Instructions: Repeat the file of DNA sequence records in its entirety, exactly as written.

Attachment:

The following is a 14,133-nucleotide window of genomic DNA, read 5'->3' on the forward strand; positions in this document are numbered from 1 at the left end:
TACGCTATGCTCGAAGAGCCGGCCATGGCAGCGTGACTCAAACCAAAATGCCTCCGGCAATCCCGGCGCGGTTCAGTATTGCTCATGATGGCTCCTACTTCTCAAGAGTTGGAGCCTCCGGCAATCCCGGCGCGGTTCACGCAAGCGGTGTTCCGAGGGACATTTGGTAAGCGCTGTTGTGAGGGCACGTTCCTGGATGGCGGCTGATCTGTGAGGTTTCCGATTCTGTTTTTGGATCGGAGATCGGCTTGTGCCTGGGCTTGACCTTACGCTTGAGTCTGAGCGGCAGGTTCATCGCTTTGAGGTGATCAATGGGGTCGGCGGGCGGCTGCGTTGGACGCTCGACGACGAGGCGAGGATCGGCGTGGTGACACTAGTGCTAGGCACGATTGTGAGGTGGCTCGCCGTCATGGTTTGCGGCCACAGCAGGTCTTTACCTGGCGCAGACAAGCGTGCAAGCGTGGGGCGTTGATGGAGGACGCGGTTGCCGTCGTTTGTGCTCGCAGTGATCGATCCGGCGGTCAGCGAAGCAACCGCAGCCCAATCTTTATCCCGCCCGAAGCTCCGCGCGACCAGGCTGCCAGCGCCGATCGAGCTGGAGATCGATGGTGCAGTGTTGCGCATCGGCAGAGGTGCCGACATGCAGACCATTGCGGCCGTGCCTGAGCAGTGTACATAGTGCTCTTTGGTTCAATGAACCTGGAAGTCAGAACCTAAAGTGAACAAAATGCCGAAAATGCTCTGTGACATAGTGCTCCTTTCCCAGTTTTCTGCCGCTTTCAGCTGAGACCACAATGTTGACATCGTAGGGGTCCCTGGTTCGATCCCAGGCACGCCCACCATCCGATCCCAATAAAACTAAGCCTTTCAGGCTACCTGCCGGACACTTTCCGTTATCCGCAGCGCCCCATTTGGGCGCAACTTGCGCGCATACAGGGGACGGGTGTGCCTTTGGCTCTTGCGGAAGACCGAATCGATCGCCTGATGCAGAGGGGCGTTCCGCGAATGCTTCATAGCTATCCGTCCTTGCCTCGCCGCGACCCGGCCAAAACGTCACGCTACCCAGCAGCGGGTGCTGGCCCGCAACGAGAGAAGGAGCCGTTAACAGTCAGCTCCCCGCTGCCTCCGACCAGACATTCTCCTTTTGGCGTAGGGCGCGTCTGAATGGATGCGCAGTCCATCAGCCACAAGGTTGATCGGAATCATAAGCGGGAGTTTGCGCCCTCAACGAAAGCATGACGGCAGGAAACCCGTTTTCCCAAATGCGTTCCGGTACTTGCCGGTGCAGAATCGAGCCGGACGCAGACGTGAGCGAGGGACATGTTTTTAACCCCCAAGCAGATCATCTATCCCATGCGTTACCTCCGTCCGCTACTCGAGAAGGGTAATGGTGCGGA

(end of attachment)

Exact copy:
The following is a 14,133-nucleotide window of genomic DNA, read 5'->3' on the forward strand; positions in this document are numbered from 1 at the left end:
TACGCTATGCTCGAAGAGCCGGCCATGGCAGCGTGACTCAAACCAAAATGCCTCCGGCAATCCCGGCGCGGTTCAGTATTGCTCATGATGGCTCCTACTTCTCAAGAGTTGGAGCCTCCGGCAATCCCGGCGCGGTTCACGCAAGCGGTGTTCCGAGGGACATTTGGTAAGCGCTGTTGTGAGGGCACGTTCCTGGATGGCGGCTGATCTGTGAGGTTTCCGATTCTGTTTTTGGATCGGAGATCGGCTTGTGCCTGGGCTTGACCTTACGCTTGAGTCTGAGCGGCAGGTTCATCGCTTTGAGGTGATCAATGGGGTCGGCGGGCGGCTGCGTTGGACGCTCGACGACGAGGCGAGGATCGGCGTGGTGACACTAGTGCTAGGCACGATTGTGAGGTGGCTCGCCGTCATGGTTTGCGGCCACAGCAGGTCTTTACCTGGCGCAGACAAGCGTGCAAGCGTGGGGCGTTGATGGAGGACGCGGTTGCCGTCGTTTGTGCTCGCAGTGATCGATCCGGCGGTCAGCGAAGCAACCGCAGCCCAATCTTTATCCCGCCCGAAGCTCCGCGCGACCAGGCTGCCAGCGCCGATCGAGCTGGAGATCGATGGTGCAGTGTTGCGCATCGGCAGAGGTGCCGACATGCAGACCATTGCGGCCGTGCCTGAGCAGTGTACATAGTGCTCTTTGGTTCAATGAACCTGGAAGTCAGAACCTAAAGTGAACAAAATGCCGAAAATGCTCTGTGACATAGTGCTCCTTTCCCAGTTTTCTGCCGCTTTCAGCTGAGACCACAATGTTGACATCGTAGGGGTCCCTGGTTCGATCCCAGGCACGCCCACCATCCGATCCCAATAAAACTAAGCCTTTCAGGCTACCTGCCGGACACTTTCCGTTATCCGCAGCGCCCCATTTGGGCGCAACTTGCGCGCATACAGGGGACGGGTGTGCCTTTGGCTCTTGCGGAAGACCGAATCGATCGCCTGATGCAGAGGGGCGTTCCGCGAATGCTTCATAGCTATCCGTCCTTGCCTCGCCGCGACCCGGCCAAAACGTCACGCTACCCAGCAGCGGGTGCTGGCCCGCAACGAGAGAAGGAGCCGTTAACAGTCAGCTCCCCGCTGCCTCCGACCAGACATTCTCCTTTTGGCGTAGGGCGCGTCTGAATGGATGCGCAGTCCATCAGCCACAAGGTTGATCGGAATCATAAGCGGGAGTTTGCGCCCTCAACGAAAGCATGACGGCAGGAAACCCGTTTTCCCAAATGCGTTCCGGTACTTGCCGGTGCAGAATCGAGCCGGACGCAGACGTGAGCGAGGGACATGTTTTTAACCCCCAAGCAGATCATCTATCCCATGCGTTACCTCCGTCCGCTACTCGAGAAGGGTAATGGTGCGGA